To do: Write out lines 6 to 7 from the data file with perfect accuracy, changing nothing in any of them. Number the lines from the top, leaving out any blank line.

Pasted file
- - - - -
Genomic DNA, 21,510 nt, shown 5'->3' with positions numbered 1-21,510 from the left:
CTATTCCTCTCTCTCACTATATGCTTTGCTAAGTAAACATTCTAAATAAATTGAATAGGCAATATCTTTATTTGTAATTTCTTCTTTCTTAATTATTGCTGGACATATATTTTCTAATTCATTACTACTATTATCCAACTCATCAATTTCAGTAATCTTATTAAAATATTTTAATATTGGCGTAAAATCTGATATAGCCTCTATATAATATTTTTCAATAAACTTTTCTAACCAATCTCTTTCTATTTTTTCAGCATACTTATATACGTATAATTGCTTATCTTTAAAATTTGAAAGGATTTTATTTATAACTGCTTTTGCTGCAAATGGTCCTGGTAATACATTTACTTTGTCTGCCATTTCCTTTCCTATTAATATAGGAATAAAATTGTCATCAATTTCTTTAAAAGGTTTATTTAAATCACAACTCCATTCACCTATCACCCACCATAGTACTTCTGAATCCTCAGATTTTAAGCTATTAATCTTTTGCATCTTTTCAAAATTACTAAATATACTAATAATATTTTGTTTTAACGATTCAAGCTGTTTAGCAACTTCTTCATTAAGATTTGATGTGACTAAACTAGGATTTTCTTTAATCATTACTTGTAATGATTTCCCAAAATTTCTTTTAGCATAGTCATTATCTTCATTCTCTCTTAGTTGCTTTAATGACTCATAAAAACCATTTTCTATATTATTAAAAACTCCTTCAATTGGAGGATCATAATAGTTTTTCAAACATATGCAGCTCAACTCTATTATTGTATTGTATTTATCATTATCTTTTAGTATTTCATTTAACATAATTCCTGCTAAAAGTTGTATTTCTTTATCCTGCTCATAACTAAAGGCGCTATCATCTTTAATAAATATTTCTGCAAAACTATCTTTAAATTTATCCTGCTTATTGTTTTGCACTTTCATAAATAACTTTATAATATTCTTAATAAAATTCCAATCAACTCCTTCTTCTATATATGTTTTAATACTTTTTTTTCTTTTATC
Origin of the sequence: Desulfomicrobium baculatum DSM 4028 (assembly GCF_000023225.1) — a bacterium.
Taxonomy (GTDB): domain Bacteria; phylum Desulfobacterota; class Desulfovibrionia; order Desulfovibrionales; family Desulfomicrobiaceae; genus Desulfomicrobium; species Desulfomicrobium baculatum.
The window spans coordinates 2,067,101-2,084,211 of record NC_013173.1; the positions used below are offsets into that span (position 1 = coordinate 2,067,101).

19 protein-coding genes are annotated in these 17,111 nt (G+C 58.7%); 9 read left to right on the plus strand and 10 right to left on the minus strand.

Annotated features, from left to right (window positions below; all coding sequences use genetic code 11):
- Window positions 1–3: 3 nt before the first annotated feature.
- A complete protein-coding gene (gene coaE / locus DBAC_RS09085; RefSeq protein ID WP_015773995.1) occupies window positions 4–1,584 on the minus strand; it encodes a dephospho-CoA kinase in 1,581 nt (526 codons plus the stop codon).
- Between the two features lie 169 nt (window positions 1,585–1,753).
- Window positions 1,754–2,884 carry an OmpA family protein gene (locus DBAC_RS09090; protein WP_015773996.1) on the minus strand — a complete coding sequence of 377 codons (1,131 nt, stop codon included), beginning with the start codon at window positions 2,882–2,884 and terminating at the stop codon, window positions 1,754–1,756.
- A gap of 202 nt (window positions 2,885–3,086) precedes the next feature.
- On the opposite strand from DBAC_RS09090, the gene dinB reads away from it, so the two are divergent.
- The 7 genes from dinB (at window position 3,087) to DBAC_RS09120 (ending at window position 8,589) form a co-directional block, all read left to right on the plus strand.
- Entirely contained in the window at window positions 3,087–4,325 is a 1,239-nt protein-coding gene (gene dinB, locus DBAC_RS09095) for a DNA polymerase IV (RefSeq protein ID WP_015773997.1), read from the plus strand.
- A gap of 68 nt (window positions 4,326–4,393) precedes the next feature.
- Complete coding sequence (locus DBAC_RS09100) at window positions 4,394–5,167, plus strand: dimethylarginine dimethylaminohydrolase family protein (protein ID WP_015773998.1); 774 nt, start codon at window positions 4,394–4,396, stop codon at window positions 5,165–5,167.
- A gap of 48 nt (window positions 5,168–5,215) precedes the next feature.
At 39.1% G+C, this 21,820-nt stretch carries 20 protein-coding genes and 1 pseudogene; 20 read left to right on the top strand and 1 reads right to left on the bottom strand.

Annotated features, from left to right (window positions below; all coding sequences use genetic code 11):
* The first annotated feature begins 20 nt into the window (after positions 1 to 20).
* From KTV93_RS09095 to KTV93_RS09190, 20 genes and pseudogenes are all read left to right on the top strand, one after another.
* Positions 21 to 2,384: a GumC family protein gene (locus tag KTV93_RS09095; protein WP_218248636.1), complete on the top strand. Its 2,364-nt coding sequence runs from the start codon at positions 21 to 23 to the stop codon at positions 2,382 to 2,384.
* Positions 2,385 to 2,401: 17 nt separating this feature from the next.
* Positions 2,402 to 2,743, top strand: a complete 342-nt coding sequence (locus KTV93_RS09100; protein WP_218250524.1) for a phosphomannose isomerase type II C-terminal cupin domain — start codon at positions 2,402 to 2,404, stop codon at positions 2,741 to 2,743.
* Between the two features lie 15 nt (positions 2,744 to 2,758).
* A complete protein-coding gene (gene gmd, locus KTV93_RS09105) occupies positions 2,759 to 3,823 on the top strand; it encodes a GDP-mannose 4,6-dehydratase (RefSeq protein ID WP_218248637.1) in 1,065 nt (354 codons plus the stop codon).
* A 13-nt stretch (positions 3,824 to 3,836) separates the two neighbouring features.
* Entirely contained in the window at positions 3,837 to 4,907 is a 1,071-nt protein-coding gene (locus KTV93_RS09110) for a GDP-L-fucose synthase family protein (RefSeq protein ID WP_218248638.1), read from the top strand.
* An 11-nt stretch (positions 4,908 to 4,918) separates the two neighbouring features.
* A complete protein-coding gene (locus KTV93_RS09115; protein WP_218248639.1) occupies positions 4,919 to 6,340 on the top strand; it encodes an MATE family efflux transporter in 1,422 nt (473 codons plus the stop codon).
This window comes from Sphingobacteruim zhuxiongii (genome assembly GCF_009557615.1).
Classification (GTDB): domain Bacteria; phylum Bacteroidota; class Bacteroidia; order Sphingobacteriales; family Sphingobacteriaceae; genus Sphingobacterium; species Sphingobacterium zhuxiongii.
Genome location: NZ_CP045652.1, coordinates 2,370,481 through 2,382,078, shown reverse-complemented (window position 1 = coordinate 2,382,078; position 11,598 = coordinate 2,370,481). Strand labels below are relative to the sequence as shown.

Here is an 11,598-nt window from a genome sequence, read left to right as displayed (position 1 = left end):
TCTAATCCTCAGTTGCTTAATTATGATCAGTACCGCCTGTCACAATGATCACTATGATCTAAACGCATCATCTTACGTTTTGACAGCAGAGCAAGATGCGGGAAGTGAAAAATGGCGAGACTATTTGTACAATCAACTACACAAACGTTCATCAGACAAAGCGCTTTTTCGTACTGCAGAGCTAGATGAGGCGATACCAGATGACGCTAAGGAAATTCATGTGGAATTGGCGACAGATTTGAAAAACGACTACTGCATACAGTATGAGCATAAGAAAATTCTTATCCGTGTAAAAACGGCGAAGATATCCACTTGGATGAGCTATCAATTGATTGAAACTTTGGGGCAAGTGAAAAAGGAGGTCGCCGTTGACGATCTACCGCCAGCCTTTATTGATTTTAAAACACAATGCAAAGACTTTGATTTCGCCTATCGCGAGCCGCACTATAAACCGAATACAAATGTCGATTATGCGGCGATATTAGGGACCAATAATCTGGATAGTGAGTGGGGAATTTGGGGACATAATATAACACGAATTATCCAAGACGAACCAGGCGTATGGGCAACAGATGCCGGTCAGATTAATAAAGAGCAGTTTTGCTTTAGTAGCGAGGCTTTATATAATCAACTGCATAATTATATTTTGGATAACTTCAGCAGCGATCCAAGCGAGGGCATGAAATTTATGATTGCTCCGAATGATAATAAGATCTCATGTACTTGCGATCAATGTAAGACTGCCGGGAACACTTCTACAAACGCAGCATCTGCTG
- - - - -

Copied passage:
19 protein-coding genes are annotated in these 17,111 nt (G+C 58.7%); 9 read left to right on the plus strand and 10 right to left on the minus strand.

Annotated features, from left to right (window positions below; all coding sequences use genetic code 11):